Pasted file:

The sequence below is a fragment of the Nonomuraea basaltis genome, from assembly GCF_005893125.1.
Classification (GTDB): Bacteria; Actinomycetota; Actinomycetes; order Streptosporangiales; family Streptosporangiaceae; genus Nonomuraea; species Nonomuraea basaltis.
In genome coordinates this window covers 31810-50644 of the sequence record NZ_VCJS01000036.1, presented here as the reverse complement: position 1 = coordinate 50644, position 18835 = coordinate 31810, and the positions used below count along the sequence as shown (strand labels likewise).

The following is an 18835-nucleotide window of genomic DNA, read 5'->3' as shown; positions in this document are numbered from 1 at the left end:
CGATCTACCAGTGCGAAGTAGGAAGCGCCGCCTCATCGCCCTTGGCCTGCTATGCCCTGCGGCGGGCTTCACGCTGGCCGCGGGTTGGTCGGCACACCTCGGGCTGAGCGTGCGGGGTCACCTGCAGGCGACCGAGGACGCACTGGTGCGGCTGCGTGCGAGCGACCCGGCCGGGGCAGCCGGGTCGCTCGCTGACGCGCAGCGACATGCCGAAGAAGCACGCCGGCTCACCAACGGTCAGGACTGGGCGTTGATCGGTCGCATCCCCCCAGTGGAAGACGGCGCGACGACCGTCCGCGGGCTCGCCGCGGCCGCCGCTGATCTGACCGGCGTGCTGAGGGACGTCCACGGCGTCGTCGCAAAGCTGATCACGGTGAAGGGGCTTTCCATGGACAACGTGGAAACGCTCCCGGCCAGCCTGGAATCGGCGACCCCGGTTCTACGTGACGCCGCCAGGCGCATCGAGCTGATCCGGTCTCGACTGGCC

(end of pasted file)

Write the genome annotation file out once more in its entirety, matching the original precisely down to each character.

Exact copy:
The sequence below is a fragment of the Nonomuraea basaltis genome, from assembly GCF_005893125.1.
Classification (GTDB): Bacteria; Actinomycetota; Actinomycetes; order Streptosporangiales; family Streptosporangiaceae; genus Nonomuraea; species Nonomuraea basaltis.
In genome coordinates this window covers 31810-50644 of the sequence record NZ_VCJS01000036.1, presented here as the reverse complement: position 1 = coordinate 50644, position 18835 = coordinate 31810, and the positions used below count along the sequence as shown (strand labels likewise).

The following is an 18835-nucleotide window of genomic DNA, read 5'->3' as shown; positions in this document are numbered from 1 at the left end:
CGATCTACCAGTGCGAAGTAGGAAGCGCCGCCTCATCGCCCTTGGCCTGCTATGCCCTGCGGCGGGCTTCACGCTGGCCGCGGGTTGGTCGGCACACCTCGGGCTGAGCGTGCGGGGTCACCTGCAGGCGACCGAGGACGCACTGGTGCGGCTGCGTGCGAGCGACCCGGCCGGGGCAGCCGGGTCGCTCGCTGACGCGCAGCGACATGCCGAAGAAGCACGCCGGCTCACCAACGGTCAGGACTGGGCGTTGATCGGTCGCATCCCCCCAGTGGAAGACGGCGCGACGACCGTCCGCGGGCTCGCCGCGGCCGCCGCTGATCTGACCGGCGTGCTGAGGGACGTCCACGGCGTCGTCGCAAAGCTGATCACGGTGAAGGGGCTTTCCATGGACAACGTGGAAACGCTCCCGGCCAGCCTGGAATCGGCGACCCCGGTTCTACGTGACGCCGCCAGGCGCATCGAGCTGATCCGGTCTCGACTGGCC